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Fri 31 Jul 2015 01:17 AM

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Abu Dhabi property market 'at tipping point' after flat Q2

JLL says property prices and rents in UAE capital stabilised in Q2 following two years of significant rises

Abu Dhabi property market 'at tipping point' after flat Q2

Property prices and rents in Abu Dhabi stabilised in the second quarter of 2015 following two years of significant rises, according to a new report by Jones Lang LaSalle (JLL).

Its Q2 Abu Dhabi Real Estate Overview report said the market was flat in the three months to the end of June with transactions falling due to a weaker sentiment among investors.

It said the Abu Dhabi market is currently at a "tipping point", with market stability very much dependent on the government continuing to invest in to major new infrastructure and economic development projects.

JLL said sales prices remained stable in Q2 following 25 percent annual growth during 2013 and 2014.

"While prices have been upheld, there has been continued downward pressure on transaction volumes due to a decline in sentiment," the report said, adding that about 6,000 new units are expected to enter the market by the end of 2015.

JLL said residential rents have remained stable during the quarter. While demand growth has softened, stock completions currently remain stable and vacancy rates remain minimal within quality schemes.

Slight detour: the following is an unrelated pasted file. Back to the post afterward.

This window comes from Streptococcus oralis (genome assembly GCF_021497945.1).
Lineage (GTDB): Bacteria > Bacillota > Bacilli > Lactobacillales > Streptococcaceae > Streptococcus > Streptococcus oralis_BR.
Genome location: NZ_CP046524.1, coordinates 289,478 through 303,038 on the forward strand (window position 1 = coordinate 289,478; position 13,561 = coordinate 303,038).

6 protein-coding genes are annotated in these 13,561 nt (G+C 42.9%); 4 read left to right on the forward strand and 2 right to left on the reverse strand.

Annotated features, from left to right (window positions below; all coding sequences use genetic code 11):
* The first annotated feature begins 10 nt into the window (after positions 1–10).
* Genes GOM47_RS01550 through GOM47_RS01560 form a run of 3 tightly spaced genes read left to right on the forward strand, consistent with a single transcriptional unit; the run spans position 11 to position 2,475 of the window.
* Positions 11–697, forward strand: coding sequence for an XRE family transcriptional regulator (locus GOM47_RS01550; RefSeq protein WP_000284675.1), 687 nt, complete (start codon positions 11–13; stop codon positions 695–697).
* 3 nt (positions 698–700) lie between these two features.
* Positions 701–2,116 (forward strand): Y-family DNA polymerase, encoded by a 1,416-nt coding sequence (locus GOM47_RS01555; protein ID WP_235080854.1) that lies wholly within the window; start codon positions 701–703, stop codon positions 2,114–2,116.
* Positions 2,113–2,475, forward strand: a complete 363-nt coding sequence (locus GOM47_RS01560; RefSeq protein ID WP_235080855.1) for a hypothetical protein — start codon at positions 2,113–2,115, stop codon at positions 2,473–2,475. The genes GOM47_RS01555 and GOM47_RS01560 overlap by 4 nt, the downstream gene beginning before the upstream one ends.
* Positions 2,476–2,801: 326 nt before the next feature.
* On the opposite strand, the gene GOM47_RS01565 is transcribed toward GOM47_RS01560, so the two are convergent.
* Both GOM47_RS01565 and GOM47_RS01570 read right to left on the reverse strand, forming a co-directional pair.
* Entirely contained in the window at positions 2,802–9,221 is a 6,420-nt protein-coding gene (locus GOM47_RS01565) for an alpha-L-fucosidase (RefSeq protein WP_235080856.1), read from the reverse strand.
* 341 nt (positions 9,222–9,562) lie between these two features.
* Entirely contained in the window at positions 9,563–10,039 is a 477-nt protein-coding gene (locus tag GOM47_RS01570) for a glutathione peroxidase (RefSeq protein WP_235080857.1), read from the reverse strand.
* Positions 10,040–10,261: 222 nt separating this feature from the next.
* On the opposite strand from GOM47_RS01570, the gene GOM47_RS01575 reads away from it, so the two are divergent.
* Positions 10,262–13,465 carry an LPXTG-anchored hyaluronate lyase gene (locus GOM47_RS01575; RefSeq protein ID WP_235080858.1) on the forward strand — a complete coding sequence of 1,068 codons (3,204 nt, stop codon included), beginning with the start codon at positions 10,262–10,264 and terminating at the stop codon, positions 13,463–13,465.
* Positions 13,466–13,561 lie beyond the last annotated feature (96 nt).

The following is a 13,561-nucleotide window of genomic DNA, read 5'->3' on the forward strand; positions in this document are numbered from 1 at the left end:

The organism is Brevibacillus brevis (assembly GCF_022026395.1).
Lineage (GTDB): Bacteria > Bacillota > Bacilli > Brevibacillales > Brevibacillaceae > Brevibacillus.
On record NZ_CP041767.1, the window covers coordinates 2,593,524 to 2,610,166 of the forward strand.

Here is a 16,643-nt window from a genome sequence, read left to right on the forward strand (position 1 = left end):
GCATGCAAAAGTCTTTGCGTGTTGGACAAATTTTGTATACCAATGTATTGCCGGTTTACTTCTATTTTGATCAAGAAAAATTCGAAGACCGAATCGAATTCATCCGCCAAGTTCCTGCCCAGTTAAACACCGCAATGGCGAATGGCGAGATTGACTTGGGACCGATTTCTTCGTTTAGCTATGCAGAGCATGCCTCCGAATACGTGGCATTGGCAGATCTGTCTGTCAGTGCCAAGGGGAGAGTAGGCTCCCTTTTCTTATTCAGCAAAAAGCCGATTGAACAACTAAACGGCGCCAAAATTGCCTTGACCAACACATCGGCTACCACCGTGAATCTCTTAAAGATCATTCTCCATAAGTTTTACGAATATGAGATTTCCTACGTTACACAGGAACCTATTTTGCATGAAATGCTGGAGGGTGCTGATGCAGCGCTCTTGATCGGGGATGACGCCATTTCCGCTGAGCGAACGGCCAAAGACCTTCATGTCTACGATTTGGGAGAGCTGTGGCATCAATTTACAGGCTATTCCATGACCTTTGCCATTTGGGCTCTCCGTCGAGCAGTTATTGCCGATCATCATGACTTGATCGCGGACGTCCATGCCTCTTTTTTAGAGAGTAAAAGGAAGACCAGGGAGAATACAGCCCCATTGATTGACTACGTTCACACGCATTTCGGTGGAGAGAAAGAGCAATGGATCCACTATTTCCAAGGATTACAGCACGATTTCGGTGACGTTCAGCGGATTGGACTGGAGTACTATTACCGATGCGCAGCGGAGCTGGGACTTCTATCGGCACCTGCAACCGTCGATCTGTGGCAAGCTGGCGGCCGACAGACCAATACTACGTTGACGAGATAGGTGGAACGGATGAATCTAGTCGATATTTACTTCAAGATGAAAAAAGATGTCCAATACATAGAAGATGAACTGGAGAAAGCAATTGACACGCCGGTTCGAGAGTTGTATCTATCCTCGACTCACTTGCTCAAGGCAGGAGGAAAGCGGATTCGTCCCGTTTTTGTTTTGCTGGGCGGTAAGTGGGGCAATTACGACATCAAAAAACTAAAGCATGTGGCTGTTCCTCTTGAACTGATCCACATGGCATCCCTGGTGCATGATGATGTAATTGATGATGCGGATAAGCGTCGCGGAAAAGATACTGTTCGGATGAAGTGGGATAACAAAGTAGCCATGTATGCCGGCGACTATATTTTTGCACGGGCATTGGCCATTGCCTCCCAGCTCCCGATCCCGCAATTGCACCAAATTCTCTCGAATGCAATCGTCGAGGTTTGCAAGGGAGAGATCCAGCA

David Dudley, international director and head of Abu Dhabi Office at JLL MENA, said: "As we predicted earlier in the year, we are expecting single digit rental growth during 2015, following 17 percent growth in 2013 and 11 percent in 2014, as supply and demand become more balanced."

He added: "The general trend for Q2 and indeed the first half of 2015 has been stability, with performance of most sectors remaining flat, and a slight increase in hospitality performance.

"Following a two year bull-run we are currently going through a period of mid-cycle stabilisation. This is primarily driven by a slow-down in the pace of demand growth, but with short term supply completions under controlthe market conditions are stable.

"The softening of demand principally stems from the decline in oil prices, which has directly affected Abu Dhabi's dominant petro-chemicals sector, and also lead to a reduction in domestic government spending as the government re-prioritises its projects, and a decline in investor sentiment."

He said: "We still expect demand growth to continue, but at a slower pace... With an increasing cost of living and a reduction in demand, we are currently at a 'tipping point', with market stability very much dependent on the government continuing to invest in to major new infrastructure and economic development projects."

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